When facing sophisticated multi-domain threats, our forces must be able to disperse. These dispersed and distributed forces -- joint and combined -- must be protected and supplied. Greater integration with our Pacific allies and partners is an imperative.
Multi-domain battle in the Indo-Asia-Pacific requires us to move beyond bilateral security arrangements toward multilateral frameworks...a principled security network, to use Secretary Carter’s words. We must integrate allied and partner battle networks and strengthen allied and partner capabilities to make our forces truly interoperable in operational environments.
Stagnant and declining defense budgets around the world mean that we need to make informed decisions to provide cost effective ways to secure sovereign domains and ensure rights within the shared domains. Mobile, deployable land-based systems that can be integrated with those belonging to our partners are probably a good place for us to invest.
Countries like Japan and Vietnam already proved that they are serious about building land based systems necessary to defend their coast lines and archipelagic spaces.
We have to build deployable, expeditionary, land-based air, missile, and maritime denial weapons systems that are integrated into domain awareness systems and can be shared with our key allies and partners. Then we can ensure access to shared domains and deter both aggression and coercion.
For example, I believe that the Army should look at ways to use the Paladin and HIMARS systems to keep potential enemies' naval forces at risk. If we get this right, the Army would kill the archer instead of dealing with its arrows.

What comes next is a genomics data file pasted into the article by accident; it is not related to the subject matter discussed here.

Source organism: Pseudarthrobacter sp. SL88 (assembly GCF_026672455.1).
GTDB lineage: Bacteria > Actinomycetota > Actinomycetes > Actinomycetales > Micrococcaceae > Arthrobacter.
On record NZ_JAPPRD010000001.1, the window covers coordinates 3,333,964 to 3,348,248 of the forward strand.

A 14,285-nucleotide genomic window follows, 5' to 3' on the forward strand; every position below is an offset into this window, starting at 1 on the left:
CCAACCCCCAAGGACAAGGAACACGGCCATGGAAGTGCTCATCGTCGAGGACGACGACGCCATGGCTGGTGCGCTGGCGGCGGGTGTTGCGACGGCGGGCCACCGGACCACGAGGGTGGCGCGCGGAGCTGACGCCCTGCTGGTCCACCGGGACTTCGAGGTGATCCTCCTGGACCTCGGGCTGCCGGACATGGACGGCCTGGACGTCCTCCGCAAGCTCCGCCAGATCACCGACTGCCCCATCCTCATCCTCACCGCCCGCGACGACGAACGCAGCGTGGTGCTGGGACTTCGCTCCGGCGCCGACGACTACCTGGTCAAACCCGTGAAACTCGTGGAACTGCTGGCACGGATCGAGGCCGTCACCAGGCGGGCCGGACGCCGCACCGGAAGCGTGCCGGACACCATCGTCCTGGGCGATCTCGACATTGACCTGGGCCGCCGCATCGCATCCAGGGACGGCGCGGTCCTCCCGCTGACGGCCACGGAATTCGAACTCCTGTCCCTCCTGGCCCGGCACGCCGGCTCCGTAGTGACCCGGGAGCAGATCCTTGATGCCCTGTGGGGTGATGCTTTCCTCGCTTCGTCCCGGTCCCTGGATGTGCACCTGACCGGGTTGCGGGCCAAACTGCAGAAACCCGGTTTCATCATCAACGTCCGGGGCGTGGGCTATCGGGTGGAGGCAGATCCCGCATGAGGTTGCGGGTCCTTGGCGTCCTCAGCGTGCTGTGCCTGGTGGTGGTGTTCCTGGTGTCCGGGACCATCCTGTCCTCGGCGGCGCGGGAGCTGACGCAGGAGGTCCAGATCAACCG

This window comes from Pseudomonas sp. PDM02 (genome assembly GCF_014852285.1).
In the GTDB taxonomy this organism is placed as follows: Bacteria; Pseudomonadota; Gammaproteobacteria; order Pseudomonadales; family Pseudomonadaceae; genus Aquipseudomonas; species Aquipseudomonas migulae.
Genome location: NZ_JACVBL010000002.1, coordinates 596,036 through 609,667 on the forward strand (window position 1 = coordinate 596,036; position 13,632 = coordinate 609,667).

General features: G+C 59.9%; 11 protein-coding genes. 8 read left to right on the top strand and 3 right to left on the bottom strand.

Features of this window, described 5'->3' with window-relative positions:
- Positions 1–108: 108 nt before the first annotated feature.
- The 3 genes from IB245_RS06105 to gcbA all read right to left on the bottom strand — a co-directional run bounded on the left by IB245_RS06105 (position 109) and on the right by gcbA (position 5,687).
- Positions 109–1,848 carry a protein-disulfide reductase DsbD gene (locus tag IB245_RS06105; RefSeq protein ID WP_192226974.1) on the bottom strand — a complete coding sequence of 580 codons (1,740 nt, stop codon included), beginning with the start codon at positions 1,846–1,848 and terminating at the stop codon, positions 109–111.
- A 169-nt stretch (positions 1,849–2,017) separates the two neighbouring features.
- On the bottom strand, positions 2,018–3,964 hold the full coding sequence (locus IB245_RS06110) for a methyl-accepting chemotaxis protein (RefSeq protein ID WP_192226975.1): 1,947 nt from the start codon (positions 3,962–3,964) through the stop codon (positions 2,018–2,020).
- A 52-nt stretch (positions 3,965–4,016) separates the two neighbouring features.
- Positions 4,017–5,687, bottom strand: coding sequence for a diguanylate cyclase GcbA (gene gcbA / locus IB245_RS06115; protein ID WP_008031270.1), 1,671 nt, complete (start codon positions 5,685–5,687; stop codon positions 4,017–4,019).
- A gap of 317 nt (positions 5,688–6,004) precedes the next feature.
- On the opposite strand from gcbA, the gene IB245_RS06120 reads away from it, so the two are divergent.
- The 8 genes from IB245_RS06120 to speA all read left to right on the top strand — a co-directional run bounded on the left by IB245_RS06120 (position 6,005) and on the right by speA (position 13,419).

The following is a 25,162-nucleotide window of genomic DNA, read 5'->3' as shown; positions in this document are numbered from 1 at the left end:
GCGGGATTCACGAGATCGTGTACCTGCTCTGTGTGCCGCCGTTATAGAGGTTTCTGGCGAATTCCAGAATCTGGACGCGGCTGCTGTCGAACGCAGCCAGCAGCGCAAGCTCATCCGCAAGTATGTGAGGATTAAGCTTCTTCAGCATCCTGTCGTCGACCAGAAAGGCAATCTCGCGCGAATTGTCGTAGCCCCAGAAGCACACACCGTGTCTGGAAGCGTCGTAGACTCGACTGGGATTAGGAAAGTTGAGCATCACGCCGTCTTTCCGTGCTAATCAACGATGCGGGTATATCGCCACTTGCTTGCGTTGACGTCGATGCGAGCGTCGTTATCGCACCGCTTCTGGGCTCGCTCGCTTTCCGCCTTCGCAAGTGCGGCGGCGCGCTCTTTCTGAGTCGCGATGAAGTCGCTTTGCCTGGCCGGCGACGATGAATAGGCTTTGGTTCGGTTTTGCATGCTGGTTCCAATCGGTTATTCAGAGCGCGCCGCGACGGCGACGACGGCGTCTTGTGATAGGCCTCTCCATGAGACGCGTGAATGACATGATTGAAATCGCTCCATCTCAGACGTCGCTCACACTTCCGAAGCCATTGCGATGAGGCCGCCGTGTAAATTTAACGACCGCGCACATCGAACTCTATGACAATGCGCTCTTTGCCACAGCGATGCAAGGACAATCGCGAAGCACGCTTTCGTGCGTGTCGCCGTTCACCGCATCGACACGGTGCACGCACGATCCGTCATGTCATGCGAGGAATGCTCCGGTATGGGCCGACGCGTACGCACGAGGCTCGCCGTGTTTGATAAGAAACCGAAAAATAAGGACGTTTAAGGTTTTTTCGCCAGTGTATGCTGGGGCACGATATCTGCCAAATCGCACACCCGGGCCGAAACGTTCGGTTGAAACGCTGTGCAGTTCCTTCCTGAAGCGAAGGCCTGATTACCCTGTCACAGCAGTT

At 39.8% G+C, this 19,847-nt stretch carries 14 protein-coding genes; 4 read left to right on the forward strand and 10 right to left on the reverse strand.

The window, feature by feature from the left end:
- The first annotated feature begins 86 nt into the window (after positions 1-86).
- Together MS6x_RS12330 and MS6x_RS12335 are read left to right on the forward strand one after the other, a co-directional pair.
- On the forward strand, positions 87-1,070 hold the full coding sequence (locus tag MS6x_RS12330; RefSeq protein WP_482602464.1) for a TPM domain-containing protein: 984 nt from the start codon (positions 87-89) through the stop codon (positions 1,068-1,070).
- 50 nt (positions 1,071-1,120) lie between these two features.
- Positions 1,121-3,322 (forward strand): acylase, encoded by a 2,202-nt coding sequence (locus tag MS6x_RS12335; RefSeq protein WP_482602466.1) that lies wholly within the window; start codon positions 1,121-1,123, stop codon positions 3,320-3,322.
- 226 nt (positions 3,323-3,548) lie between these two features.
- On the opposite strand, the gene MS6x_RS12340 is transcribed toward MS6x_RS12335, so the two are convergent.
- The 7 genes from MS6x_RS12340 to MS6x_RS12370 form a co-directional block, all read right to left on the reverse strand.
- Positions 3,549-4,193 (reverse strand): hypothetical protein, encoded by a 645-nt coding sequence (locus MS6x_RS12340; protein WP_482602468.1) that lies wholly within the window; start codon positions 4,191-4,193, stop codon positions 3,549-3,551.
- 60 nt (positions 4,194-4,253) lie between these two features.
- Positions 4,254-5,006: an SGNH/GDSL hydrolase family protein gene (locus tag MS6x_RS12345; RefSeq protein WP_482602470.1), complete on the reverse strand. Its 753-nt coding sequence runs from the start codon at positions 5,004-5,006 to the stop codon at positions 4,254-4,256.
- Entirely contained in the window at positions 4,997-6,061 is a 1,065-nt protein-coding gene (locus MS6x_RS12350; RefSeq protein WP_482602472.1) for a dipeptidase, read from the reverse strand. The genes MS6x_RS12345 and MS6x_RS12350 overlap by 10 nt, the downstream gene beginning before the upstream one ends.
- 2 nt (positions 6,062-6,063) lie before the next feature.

Another area of cross domain warfare in which the Army is an expert is Ballistic Missile Defense. Let’s apply some of the lessons from THAAD and Patriot to learn how other branches of the Army can fight and win the multi-domain battle.
Taking a new path to turn these visions into reality will not be easy. I bet that many of you have been told the reason why we aren't doing more is because, quote, ‘that’s the way we’ve always done it,' unquote. The fancy phrase for this situation is 'path dependence.'
An example of how path dependence can kill an organization involves the famous fight between Fujifilm and Kodak. Both companies were aware of the coming digital age as consumers began to alter their choices in the photographic, or wet film, marketplace.
Fujifilm was brave enough to create a new path for consumers -- one that capitalized on the culture of photography and not the medium of photography, as well as diversification into new lines of business brought in by the digital age…like healthcare, document solutions, and imaging technology.
Meanwhile, the Kodak behemoth was slow to change and was hesitant to meaningfully divest from its dying wet film business. Kodak filed for bankruptcy in 2012 while Fujifilm thrived.